Doesn't hurt it either. 10 million is nothing. We have to put it in perspective. Not too mention that 10 million will go to hiring a few scientists and buying new equipment, which means the money is going back into the economy anyway. Any money given to the scientific community has to be spent within a specific time frame or the money goes back to the government. I have been part of government funded science projects in the past. I find them to be a very good thing overall. Instead of people guessing at the answer, we will actually know for sure. The CDC in particular has good people working there. I expect some good results. :)

In reply to an earlier post on Jan 16, 2013, 11:20:10 AM PST
So than it could actually help it...

Posted on Jan 16, 2013, 11:20:18 AM PST
long term play? I imagine a kid becomes more socially awkward aka a hermit. Dwells in his own mind all day. Becomes crazy and depressed. he/she then may or may not kill people.

Of course it's my opinion but it comes down to parenting and friends. You just shouldn't let your kids watch TV and play video games all day, every day.... especially alone locked up in their room.

Posted on Jan 16, 2013, 11:21:38 AM PST
Last edited by the author on Jan 16, 2013, 11:23:05 AM PST
K Archer says:
No matter what research is done, no matter what this "study" finds, all he wants is it to say that yes, there is a MAJOR link between video games and violence.

He will not take anything less as an answer, and there will be "encouragement" to get that answer to appear.

After this "study" shows a link, you can bet there will be bannings "in the name of our 'protection', because we're 'too stupid' to think for ourselves." (paraphrased, of course, no politician would ever say that; they'll use honey'd words that mean it, though)

EDIT: If they want to actually do something, start getting people involved in looking for the people who are crazy, who would hurt others without a thought. There are so many warning signs out there...but no, we can't say anything, because then we're "hurting their feelings" or "alienating" them. So, they don't get treatment and go on to hurt others.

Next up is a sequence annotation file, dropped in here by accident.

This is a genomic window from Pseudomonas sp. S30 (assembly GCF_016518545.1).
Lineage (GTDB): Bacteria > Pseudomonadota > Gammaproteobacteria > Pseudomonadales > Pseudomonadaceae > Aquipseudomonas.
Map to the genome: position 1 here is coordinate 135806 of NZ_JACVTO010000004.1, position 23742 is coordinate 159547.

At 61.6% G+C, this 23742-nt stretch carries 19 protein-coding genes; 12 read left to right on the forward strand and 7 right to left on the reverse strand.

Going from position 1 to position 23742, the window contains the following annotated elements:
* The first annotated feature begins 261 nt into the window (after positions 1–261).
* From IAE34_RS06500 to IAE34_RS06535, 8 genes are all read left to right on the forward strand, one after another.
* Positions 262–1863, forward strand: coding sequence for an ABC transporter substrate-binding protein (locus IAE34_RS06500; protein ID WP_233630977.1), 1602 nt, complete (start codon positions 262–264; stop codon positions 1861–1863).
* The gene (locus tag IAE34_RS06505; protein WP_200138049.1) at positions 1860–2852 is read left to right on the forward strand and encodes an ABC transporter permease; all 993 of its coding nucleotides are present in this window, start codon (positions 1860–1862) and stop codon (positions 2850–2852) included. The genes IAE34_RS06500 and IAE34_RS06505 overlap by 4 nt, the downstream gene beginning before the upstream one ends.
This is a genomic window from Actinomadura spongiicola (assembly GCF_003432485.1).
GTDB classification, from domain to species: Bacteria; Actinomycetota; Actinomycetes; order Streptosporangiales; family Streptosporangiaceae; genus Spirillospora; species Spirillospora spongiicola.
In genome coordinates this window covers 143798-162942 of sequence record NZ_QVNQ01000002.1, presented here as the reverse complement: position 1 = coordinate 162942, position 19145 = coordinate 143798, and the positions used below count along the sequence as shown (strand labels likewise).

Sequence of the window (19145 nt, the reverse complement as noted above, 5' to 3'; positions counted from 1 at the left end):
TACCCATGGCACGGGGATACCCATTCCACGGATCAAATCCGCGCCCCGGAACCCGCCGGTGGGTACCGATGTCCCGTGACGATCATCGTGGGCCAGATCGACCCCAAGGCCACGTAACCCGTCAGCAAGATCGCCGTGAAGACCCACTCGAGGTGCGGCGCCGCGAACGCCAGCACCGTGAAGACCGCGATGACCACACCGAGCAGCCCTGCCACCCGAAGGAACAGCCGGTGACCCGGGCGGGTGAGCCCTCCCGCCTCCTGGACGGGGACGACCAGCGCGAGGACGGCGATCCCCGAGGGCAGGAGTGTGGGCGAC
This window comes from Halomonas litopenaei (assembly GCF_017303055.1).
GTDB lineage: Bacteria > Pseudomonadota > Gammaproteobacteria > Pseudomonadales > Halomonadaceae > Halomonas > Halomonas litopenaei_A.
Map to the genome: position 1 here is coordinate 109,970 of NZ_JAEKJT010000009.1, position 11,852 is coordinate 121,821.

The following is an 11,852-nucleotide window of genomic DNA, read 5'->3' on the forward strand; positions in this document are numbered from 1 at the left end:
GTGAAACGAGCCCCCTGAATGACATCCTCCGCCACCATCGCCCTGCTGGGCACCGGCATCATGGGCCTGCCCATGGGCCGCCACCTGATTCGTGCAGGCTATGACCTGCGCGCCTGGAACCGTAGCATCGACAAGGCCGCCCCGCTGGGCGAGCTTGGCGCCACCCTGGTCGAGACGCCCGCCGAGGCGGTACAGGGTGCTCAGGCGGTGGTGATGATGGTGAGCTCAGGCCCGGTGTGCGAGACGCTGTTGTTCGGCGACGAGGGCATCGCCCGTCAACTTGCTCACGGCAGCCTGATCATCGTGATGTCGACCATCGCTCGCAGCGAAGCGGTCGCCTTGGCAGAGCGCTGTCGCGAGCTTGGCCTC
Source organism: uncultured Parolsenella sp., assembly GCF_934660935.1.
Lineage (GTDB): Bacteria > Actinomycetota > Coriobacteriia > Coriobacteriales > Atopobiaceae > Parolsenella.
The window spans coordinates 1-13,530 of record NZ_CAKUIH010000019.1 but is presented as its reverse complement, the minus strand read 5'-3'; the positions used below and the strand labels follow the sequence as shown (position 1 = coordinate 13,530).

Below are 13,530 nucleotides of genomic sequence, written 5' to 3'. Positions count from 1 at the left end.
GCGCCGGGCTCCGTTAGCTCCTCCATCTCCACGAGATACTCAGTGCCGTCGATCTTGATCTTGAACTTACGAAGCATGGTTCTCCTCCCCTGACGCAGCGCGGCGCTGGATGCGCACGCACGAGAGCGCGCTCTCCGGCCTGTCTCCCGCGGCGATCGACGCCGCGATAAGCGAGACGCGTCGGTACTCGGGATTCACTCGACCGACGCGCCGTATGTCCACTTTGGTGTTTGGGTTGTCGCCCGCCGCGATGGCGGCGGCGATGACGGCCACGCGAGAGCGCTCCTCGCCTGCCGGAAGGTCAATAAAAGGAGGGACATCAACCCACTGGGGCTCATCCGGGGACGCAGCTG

In reply to an earlier post on Jan 16, 2013, 11:22:32 AM PST
So than the cause would be social isolation.

Posted on Jan 16, 2013, 11:23:12 AM PST
Obama hates good video games.

In reply to an earlier post on Jan 16, 2013, 11:23:26 AM PST
Last edited by the author on Jan 16, 2013, 11:26:29 AM PST
Any government contract money we got went directly into equipment, aka into the private sector. Sales people made commission, paid more taxes plus sales tax, job creation, etc. :)
Feltersnatch, lol. Yeah, that is true. If parents were actually good parents, there would be little to no problems in the world.

I suppose where I am unique (prepares to be attacked), I am not convinced photo realistic violent video games over the span of years doesn't mess with a child's head. I am on the fence at the moment. My kids won't have access to my adult games till they are older. Same goes with my movies.

Posted on Jan 16, 2013, 11:23:52 AM PST
klopas says:
To be honest, I think video games can bring the worst out of me - especially competitive multiplayer games. I rage from the comfort of my home quite a bit until I catch myself being ridiculous. It's embarrassing to admit, but I get really competitive when it's unnecessary. I'm working on it!

However, outside of the video games, I'm a mild-mannered dude who gets along with most everybody I'm around, no anger issues/history of violence, no road rage. I'd be interested in seeing relevant accredited research on video game violence and whether or not there is truly a connection to real world violence.

In reply to an earlier post on Jan 16, 2013, 11:24:12 AM PST
MrFoxhound says:
How do you know that Obama isn't trying to clear video games as the easy scapegoat to focus the people's attention on the real issue behind mass gun violence?

In reply to an earlier post on Jan 16, 2013, 11:24:51 AM PST
GarionOrb says:
I don't think it's quite so extreme. And an independent, well-respected organization such as the CDC will not report findings that are not accurate.

In reply to an earlier post on Jan 16, 2013, 11:25:01 AM PST
MrFoxhound says:
How do you know that you're supposed to be that mild mannered person? Maybe you're supposed to be the rager; maybe games help you unlock who you are meant to be.
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Discussion in:  Video Games forum
Participants:  49
Total posts:  245
Initial post:  Jan 16, 2013
Latest post:  Jan 23, 2013